Referred to Larger Bench XIII Criticized: Venue v. Seat, Arbitration

On a lighter note, the following observations of Hon’ble Justice R.F. Nariman in BGS SGS Soma JV v. NHPC Ltd., [Civil Appeal No. 9307 of 2019] is interesting for the reason that, it points out Hon’ble Chief Justice of India Dipak Misra failed to apply Hon’ble Justice Dipak Misra. The percentage of seriousness can be increased by stating Hardy Exploration forgot Roger Shashoua.

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Whenever there is a designation of a place of Arbitration in an Arbitration Clause as being the ‘venue’ of the Arbitration Proceedings, the expression ‘Arbitration Proceedings’ would make it clear that the ‘venue’ is really the ‘seat’ of the Arbitral Proceedings. The fact that the Arbitral Proceedings ‘shall be held’ at a particular ‘venue’ would also indicate that the parties intended to anchor Arbitral Proceedings to a particular place, signifying thereby, that that place is the ‘seat’ of the Arbitral Proceedings. This, coupled with there being no other significant contrary indicia that the stated ‘venue’ is merely a ‘venue’ and not the ‘seat’ of the Arbitral Proceedings, would then conclusively show that such a clause designates a ‘seat’ of the Arbitral Proceedings. In an international context, if a supranational body of rules is to govern the Arbitration, this would further be an indicia that the ‘venue’, so stated, would be the ‘seat’ of the Arbitral Proceedings. In a national context, this would be replaced by The Arbitration Act, 1996 as applying to the stated ‘venue’, which then becomes the ‘seat’ for the purposes of Arbitration.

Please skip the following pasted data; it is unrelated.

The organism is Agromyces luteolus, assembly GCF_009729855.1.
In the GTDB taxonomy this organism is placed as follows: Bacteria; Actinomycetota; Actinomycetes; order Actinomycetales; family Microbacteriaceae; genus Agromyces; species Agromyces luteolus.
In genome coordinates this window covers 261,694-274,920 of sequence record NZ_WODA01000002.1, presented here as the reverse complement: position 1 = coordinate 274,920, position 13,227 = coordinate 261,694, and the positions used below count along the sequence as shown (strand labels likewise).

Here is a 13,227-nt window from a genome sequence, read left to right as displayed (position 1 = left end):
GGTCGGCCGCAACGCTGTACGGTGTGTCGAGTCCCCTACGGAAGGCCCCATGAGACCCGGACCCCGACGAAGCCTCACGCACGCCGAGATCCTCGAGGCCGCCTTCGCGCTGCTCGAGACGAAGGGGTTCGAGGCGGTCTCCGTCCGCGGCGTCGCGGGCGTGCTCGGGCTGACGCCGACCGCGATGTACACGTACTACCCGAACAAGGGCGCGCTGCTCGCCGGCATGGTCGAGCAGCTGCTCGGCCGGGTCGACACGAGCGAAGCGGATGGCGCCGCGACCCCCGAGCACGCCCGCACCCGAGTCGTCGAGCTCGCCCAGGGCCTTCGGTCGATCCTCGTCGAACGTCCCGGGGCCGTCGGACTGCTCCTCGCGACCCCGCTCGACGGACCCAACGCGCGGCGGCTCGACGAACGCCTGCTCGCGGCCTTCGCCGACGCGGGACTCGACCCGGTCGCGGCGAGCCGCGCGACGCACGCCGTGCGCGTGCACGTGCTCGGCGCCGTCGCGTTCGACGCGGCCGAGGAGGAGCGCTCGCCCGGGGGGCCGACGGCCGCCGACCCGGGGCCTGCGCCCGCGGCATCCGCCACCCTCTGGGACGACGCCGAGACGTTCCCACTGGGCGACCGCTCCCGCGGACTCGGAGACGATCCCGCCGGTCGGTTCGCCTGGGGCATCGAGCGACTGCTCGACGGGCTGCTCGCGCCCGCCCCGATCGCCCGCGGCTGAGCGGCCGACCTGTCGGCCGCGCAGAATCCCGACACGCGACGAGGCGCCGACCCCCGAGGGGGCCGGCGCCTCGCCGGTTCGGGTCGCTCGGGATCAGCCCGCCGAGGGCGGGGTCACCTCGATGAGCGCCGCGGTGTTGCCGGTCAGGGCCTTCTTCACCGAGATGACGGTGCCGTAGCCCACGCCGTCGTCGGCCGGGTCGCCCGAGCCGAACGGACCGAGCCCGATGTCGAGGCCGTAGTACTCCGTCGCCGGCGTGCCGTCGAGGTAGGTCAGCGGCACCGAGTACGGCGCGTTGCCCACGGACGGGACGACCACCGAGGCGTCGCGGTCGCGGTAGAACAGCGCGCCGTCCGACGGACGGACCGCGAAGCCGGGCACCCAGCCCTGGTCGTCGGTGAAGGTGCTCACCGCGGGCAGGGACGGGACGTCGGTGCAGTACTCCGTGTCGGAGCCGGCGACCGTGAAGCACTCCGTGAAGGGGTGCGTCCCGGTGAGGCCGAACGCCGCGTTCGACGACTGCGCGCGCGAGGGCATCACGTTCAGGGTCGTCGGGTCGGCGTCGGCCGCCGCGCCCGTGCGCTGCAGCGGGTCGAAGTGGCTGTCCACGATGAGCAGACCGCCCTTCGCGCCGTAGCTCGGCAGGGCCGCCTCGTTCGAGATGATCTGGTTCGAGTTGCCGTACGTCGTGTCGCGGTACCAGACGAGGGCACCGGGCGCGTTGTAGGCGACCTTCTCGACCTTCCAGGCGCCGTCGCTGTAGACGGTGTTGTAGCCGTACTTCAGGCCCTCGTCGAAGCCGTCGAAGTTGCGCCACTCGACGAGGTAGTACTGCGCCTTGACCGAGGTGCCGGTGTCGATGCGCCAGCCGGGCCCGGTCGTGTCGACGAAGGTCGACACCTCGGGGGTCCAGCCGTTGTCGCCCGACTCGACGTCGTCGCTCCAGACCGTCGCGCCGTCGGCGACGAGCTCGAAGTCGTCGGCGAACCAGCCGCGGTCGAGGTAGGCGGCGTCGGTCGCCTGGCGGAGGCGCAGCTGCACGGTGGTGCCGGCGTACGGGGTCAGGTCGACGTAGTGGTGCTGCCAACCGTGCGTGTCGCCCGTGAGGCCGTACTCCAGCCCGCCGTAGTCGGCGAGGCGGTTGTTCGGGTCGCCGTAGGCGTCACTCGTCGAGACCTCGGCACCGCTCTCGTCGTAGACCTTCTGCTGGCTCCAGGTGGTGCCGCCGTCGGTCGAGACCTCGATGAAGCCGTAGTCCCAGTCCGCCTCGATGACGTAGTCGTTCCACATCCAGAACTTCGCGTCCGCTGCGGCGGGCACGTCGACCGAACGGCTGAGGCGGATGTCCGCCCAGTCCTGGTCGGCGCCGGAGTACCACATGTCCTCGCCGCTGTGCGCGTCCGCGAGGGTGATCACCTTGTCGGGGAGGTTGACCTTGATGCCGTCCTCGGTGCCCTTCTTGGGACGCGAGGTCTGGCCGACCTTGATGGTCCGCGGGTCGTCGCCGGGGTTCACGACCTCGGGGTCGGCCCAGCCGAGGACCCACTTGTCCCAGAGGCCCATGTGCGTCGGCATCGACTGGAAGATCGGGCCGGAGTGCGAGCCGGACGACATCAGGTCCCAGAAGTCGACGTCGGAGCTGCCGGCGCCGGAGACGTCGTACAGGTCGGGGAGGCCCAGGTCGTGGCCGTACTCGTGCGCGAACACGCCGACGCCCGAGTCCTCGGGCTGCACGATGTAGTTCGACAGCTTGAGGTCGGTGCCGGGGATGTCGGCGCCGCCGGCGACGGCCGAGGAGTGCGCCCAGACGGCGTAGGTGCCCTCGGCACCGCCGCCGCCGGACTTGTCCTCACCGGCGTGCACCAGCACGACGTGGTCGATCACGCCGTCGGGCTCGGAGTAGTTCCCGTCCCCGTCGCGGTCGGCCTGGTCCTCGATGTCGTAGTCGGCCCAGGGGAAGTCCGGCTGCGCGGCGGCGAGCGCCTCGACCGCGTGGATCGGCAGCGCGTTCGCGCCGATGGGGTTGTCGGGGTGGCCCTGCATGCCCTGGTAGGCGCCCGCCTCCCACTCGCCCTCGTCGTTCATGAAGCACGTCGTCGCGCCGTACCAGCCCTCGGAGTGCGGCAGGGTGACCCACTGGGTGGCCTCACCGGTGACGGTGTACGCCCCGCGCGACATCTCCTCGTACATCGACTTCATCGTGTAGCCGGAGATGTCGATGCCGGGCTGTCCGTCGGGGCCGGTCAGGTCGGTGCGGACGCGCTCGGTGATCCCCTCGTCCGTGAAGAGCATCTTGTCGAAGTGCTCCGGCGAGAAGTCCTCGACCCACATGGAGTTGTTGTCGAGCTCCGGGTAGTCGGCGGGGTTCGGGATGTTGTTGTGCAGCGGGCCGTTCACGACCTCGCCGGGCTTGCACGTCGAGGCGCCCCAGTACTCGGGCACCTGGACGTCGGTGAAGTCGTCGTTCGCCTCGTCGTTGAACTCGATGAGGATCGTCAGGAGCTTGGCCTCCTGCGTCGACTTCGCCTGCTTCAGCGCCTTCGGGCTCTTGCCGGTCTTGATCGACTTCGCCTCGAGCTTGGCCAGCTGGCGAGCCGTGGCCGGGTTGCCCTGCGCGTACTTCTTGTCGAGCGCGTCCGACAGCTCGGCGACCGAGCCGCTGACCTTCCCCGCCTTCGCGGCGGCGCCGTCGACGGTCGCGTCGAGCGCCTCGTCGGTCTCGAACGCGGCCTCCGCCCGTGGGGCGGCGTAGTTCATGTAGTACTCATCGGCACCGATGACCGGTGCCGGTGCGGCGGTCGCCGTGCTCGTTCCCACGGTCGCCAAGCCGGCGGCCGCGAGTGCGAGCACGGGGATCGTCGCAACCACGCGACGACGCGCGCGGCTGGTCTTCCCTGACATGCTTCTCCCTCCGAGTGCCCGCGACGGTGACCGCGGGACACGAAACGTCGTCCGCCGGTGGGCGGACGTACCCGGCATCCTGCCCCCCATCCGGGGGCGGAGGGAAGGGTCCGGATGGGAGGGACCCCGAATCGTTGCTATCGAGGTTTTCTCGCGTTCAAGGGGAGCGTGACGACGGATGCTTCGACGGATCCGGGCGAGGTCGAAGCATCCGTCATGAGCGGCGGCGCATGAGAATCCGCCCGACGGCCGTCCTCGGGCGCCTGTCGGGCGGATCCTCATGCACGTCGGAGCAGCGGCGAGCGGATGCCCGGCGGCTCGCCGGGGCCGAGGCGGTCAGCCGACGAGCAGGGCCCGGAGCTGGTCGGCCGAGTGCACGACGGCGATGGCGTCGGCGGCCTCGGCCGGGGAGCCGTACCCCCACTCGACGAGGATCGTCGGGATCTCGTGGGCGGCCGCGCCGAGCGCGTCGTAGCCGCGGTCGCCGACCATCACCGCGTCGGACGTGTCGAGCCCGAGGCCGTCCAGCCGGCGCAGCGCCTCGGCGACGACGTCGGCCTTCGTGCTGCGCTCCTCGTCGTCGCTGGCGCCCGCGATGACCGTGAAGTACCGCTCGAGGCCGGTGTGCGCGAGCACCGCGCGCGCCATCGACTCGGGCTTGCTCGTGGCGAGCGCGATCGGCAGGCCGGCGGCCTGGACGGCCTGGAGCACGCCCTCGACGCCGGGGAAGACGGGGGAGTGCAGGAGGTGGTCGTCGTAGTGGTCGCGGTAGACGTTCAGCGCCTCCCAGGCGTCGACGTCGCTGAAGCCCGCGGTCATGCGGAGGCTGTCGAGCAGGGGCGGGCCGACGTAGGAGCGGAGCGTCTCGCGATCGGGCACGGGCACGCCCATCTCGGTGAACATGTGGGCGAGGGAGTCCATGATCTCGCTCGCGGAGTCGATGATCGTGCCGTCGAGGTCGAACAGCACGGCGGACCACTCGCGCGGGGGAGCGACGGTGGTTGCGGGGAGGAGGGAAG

Roger Shashoua v. Mukesh Sharma, 2009 EWHC 957 (Comm) was expressly approved by the 5-Judge Bench in BALCO, (2012) 9 SCC 552 as was stated in Roger Shashoua v. Mukesh Sharma, (2017) 14 SCC 722. The Three Judge Bench in Hardy Exploration failed to apply The Shashoua Principle and cannot be considered to be good law.”Memory